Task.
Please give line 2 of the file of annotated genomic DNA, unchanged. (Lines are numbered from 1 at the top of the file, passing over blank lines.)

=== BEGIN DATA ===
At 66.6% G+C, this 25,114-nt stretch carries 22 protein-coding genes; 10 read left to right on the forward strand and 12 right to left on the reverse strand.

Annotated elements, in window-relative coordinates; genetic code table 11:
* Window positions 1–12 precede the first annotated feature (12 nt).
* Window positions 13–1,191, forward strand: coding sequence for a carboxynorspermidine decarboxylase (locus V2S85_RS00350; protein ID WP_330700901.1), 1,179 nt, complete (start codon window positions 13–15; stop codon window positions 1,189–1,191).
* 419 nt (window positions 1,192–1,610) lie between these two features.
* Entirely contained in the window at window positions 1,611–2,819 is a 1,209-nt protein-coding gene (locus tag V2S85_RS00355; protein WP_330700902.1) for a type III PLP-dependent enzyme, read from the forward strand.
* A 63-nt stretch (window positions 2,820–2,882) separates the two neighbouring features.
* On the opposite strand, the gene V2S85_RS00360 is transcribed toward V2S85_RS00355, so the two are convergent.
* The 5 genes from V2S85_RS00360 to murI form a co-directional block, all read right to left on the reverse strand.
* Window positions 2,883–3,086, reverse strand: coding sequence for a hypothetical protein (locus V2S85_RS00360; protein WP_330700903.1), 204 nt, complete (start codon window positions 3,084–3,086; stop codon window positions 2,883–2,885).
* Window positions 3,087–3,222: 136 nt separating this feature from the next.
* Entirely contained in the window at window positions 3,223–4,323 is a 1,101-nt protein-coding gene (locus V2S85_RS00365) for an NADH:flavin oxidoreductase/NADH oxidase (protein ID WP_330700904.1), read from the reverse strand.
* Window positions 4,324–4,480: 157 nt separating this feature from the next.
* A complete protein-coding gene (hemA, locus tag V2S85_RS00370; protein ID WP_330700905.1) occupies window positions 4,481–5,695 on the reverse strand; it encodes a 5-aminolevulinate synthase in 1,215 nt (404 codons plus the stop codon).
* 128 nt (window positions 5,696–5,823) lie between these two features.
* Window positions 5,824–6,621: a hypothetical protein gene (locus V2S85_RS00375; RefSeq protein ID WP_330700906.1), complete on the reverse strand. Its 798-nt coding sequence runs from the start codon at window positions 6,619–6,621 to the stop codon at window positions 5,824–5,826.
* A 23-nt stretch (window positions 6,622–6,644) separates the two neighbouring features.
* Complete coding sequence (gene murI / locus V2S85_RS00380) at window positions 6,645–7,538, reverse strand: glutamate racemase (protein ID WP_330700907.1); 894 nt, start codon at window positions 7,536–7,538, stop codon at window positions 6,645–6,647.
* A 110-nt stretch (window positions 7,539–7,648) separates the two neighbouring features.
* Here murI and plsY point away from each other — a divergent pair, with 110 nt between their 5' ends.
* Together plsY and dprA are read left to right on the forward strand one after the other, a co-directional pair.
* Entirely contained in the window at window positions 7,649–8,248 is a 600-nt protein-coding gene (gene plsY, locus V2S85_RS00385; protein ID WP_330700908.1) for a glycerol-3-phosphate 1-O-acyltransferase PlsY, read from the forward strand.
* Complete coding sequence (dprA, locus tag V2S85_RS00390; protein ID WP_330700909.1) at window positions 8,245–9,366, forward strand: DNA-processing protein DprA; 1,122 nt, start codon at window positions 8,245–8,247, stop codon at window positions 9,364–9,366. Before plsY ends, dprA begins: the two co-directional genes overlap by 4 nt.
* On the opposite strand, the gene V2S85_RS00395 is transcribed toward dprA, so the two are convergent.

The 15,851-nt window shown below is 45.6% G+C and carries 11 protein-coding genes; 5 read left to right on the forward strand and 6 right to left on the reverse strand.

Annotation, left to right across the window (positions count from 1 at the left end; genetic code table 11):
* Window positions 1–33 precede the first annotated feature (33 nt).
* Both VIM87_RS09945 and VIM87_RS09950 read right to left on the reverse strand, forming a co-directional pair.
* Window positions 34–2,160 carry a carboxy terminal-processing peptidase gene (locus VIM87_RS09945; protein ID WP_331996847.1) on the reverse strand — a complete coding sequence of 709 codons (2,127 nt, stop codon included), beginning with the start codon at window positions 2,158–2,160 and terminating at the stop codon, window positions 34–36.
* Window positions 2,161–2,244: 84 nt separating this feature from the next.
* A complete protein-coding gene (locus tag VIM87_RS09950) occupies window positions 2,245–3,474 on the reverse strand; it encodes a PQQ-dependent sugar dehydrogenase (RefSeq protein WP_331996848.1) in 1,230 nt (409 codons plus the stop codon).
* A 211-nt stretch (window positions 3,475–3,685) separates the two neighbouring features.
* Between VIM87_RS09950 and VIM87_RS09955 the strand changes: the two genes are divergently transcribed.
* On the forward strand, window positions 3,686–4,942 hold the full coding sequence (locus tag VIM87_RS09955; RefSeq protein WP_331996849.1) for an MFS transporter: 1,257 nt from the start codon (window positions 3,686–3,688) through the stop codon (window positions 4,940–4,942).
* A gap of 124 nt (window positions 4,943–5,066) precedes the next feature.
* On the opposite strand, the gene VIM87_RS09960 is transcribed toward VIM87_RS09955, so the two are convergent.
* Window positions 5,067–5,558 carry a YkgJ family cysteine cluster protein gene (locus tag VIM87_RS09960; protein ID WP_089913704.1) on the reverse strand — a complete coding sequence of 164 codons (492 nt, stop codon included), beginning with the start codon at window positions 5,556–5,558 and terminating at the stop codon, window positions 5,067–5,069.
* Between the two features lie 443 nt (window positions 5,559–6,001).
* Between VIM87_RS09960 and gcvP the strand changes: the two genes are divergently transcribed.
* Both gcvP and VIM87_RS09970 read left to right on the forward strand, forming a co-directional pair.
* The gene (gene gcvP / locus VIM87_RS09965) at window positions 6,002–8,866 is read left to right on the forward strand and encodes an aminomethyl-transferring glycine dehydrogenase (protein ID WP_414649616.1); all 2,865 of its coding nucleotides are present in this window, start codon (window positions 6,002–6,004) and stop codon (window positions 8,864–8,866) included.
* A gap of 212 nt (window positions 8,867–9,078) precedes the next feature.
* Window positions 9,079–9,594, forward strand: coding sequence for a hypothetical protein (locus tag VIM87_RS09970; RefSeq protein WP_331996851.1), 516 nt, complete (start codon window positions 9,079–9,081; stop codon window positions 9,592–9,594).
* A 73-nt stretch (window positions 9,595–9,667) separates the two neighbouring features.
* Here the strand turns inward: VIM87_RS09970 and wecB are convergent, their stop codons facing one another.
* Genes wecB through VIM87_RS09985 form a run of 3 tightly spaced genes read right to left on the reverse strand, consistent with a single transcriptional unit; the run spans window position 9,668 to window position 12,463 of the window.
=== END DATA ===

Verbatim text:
Annotated elements, in window-relative coordinates; genetic code table 11: